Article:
How to Eliminate Silos Using DevOps
Transitioning From IT Silos to IT DevOps
Traditional models of operation too often separate business functions. The idea is that they are free to flourish or perish in accordance with their merits and resources. Unfortunately, too much of this type of thinking can lend itself to over-specialization and a siloed organizational structure in which teams are so focused on what is in their own lane, that they no longer communicate or collaborate with the other teams in the organization.
For too long, development and operations teams have operated in a vacuum, independent of one another. These silos limit communication between teams, often at the expense of the company. One of the goals of IT DevOps is to maintain effective specializations while eliminating the silo structure that can drastically impede your company’s workflow.
When DevOps is fully implemented and functional, all parties in the organization work in tandem toward common objectives.
IT Silos and Why They’re Bad for the WorkFlow
Within many organizations, the rise of the silo mentality has come about based on a variety of contributing factors, including a flawed budgeting process, company tradition or expectation, conflicted management groups, or any one of a number of other potential causes. IT silos aren't erected in a vacuum, though they are clearly impediments to everything from communication to process management to innovation.
That said, it can be far more productive for an organization to work on moving away from the silo mentality than to invest great amounts of time and energy into figuring out why the silo mentality exists in the first place. One great way to move away from IT silos is through IT DevOps changing team structures through implementation of DevOp tools.
IT DevOps Process and Implementation Tools
DevOps is more than just a mindset, and the process can be augmented by using the correct tools. The first function of DevOps implementation is to get operations and development groups working together as two areas of specialization that form a complete team.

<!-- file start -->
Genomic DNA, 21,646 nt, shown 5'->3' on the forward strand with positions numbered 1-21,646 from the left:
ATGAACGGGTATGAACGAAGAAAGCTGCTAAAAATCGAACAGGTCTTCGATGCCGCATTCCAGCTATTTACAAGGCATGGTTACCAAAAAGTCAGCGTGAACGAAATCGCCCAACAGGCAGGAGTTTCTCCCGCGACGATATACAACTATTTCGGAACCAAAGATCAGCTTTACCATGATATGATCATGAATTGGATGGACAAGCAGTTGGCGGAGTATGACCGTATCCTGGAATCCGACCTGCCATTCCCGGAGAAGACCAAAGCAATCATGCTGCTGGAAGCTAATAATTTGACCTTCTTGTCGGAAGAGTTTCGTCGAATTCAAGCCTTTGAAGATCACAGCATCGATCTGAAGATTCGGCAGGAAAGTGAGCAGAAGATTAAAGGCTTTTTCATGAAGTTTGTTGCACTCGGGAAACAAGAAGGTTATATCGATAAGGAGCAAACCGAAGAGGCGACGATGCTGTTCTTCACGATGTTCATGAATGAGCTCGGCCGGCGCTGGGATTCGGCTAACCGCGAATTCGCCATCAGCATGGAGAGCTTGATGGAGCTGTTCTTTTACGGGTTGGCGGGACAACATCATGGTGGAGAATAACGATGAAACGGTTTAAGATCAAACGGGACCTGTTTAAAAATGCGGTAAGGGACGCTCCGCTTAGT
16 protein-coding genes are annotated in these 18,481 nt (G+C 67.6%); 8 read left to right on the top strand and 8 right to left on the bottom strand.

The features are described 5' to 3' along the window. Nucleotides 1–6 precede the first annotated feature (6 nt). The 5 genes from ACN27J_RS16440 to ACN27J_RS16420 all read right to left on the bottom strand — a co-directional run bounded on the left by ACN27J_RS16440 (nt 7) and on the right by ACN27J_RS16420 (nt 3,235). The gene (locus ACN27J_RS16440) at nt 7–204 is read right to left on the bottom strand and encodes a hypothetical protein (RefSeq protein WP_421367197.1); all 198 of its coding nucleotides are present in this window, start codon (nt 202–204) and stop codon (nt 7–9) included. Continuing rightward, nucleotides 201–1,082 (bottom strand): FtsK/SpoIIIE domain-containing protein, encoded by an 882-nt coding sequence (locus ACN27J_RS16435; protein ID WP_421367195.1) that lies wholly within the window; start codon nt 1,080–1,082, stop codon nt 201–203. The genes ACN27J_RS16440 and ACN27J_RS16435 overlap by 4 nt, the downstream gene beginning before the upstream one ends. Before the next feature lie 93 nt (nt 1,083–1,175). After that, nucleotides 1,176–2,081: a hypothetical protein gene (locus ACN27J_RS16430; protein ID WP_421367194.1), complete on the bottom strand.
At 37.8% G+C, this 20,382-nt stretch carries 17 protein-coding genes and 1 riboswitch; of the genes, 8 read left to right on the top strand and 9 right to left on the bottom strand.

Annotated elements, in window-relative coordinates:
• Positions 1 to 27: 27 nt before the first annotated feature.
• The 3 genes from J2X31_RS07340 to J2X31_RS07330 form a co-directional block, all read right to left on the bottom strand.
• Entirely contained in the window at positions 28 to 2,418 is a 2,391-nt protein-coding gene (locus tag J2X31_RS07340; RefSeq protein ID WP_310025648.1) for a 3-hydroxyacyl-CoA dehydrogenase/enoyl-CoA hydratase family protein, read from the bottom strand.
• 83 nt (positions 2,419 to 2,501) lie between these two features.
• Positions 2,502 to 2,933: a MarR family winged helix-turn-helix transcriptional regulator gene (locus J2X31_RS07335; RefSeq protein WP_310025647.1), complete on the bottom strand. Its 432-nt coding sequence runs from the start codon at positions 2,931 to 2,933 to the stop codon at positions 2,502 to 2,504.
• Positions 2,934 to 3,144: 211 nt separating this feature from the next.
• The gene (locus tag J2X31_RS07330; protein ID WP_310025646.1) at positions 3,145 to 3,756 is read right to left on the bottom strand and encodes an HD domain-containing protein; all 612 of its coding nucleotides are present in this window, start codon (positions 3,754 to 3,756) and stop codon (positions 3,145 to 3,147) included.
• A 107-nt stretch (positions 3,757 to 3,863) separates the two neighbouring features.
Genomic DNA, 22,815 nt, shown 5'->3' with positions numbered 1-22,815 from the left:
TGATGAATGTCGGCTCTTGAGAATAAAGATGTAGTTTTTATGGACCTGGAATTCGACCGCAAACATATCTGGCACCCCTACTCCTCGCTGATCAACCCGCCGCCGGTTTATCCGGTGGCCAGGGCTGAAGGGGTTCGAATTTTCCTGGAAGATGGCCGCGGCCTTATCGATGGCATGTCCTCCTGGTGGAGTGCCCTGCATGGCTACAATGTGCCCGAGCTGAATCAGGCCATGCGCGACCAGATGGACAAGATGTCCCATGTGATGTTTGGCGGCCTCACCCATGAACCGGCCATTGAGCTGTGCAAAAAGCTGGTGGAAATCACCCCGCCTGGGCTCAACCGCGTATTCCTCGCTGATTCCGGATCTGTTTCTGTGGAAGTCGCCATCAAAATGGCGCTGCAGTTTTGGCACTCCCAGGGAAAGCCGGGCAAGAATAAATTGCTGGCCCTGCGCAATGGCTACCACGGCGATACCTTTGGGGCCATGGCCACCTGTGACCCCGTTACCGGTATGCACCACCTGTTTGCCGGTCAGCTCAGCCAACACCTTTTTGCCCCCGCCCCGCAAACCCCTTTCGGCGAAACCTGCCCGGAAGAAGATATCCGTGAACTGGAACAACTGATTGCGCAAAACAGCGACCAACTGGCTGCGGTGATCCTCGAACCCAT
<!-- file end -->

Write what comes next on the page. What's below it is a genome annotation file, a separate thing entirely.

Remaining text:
In order to do so, it is necessary to have buy-in on a conceptual framework that champions the sharing of a culture of mutual responsibility toward lean manufacturing principles. The implementation of this culture of mutual responsibility must be achieved through open communication that is measurable by both teams.
The complete application of these principles to IT development and operations processes and management is beyond the scope of a blog post, but can be researched more fully through a variety of resources. One primary source worthy of further investigation is Gene Kim’s DevOps Handbook: How to Create World-Class Agility, Reliability, and Security in Technology Organizations.
IT DevOps Breaks Down Silos and Increases Efficiencies Through Changes to Team Structures
Shaking the silo mentality and the ways in which it negatively impacts your ITSM can be a challenging undertaking. But the applications of DevOps principles (including the championing of both collaboration and broad accountability) will eventually break down the silos that impede workflows.
Once DevOps processes and principles have been implemented, the drive toward automation becomes easier as teams work iteratively toward collaborative standardization. When it comes to ITSM, it is imperative that the right hand works together with the left, and that each knows what the other is doing.